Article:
Writing the Subject: Bildung and the African American Text

By Gunilla Theander Kester | Go to book overview

NOTES
1
Invisible Man has been called a Bildungsroman by, for example, Kenneth Burke. See also Earl H. Rovit, "Ralph Ellison and the Comic Tradition," Wisconsin Studies in Contemporary Literature 1 ( 1960): 34-42; Stewart Rodnon, "The Adventures of Huckleberry Finn and Invisible Man: Thematic and Structural Comparisons," Black American Literature Forum 4 ( 1970): 45-51, and Joseph Frank . See also Dietze12-15.
2
Ralph Ellison discusses the writers he studied--Eliot, Joyce, Dostoevsky, Stein, Hemingway, and Malraux--in "The Art of Fiction: An Interview" in Shadow and Act ( New York: Vintage, 1972) 167-183.
3
See, for example, Alan Nadel, Invisible Criticism: Ralph Ellison and the American Canon ( Iowa City: U of Iowa P, 1988), Robert N. List , Dedalus in Harlem: The Joyce-Ellison Connection ( Washington, DC: UP of America, Inc., 1982), and Rudolf F. Dietze.
4
Many African American critics argue that modernism took a different shape in African American literature. See, for example, Michael G. Cooke Afro-American Literature in the Twentieth Century: The Achievement of Intimacy ( New Haven: Yale UP, 1984). He writes that "While modernism in white literature took the form of hothouse virtuosity and detachment (if not revulsion) from the human, in Afro-American literature it took the form of a centering upon the possibilities of the human and an emergent sense of intimacy predicated on the human" (5). As critics go on debating the nature of postmodernism, they will surely formulate similar differences. See, for example, Robert Elliot Fox Conscientious Sorcerers: The Black Postmodernist Fiction of LeRoi Jones/Amiri Baraka, Ishmael Reed, and Samuel R. Delany ( New York: Greenwood P, 1987) and James W. Coleman, Blackness and Modernism: The Literary Career of John Edgar Wideman ( Jackson: UP of Mississippi, 1989).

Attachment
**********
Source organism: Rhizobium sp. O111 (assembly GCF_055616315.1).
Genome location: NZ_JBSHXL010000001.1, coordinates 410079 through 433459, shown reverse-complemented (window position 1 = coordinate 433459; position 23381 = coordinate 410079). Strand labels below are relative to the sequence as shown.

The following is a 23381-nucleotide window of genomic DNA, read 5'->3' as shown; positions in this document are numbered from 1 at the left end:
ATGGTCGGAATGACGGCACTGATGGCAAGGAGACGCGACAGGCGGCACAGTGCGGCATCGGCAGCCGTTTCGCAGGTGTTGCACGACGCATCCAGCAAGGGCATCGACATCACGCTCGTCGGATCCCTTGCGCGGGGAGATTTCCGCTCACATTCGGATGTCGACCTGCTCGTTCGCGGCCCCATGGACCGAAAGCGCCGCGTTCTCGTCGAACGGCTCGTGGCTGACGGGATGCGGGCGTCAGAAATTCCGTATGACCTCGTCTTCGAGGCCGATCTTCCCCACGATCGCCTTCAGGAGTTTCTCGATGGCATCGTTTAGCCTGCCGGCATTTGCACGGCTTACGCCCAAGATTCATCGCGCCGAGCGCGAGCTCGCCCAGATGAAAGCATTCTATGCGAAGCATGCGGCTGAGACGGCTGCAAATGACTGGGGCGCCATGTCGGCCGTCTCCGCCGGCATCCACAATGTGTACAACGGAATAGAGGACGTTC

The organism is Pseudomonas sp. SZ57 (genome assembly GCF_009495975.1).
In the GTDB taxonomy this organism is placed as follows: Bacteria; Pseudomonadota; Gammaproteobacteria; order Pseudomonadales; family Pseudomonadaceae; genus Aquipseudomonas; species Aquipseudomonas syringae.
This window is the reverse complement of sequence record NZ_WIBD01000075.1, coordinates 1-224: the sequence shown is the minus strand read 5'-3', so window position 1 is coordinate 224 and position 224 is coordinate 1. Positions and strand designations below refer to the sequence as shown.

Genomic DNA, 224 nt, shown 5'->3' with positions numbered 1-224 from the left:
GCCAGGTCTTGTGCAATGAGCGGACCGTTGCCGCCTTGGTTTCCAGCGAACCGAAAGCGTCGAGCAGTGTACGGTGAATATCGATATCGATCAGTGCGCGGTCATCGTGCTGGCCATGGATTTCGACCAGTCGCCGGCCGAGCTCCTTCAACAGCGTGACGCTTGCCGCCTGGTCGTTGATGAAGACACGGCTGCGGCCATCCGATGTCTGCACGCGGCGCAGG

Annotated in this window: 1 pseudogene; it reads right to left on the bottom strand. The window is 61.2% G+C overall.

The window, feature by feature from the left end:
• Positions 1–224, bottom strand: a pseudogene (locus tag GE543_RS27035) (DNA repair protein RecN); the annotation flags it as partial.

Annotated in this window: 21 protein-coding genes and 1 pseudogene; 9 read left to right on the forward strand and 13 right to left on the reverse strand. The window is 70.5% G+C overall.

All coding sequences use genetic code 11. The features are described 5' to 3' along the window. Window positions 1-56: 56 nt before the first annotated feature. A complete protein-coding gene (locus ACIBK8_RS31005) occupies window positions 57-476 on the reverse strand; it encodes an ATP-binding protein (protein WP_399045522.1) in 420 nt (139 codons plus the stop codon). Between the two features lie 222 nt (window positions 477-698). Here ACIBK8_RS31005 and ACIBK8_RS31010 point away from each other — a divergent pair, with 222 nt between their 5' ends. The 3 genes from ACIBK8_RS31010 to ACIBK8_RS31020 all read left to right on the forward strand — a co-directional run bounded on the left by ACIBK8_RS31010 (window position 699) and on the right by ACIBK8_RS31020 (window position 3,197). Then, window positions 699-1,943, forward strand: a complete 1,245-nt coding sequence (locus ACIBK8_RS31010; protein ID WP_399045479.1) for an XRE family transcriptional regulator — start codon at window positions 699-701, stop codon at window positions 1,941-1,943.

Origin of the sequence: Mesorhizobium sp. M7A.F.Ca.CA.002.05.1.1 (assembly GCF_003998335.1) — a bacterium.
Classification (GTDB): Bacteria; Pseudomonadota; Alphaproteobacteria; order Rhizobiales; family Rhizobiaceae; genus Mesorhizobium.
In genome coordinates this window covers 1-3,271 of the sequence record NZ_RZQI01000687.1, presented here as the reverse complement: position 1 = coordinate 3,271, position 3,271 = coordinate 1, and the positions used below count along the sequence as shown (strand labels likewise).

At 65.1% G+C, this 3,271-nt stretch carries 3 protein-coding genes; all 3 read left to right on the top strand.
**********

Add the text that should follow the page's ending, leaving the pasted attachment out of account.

-41-

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Writing the Subject: Bildung and the African American Text
Table of contents

Table of contents

  • Title Page iii
  • Acknowledgments vii
  • Contents ix
  • Introduction 1
  • Notes 20
  • 1 - The African American Double Subject: Ralph Ellison's Invisible Man 21
  • Notes 41
  • 2 - A Double Heritage: Invisible Man, Wilhelm Meister and Narrative of the Life of Frederick Douglass 45
  • Notes 71
  • Notes 100
  • 4 - The Rhetoric of Freedom in Charles Johnson's Oxherding Tale and Sherley Anne Williams' Dessa Rose. 107
  • Notes 135
  • Conclusion REpresentation/PREsentation: Writing the Subject 137
  • Notes 150
  • SELECTED BIBLIOGRAPHY 151
  • Index 171
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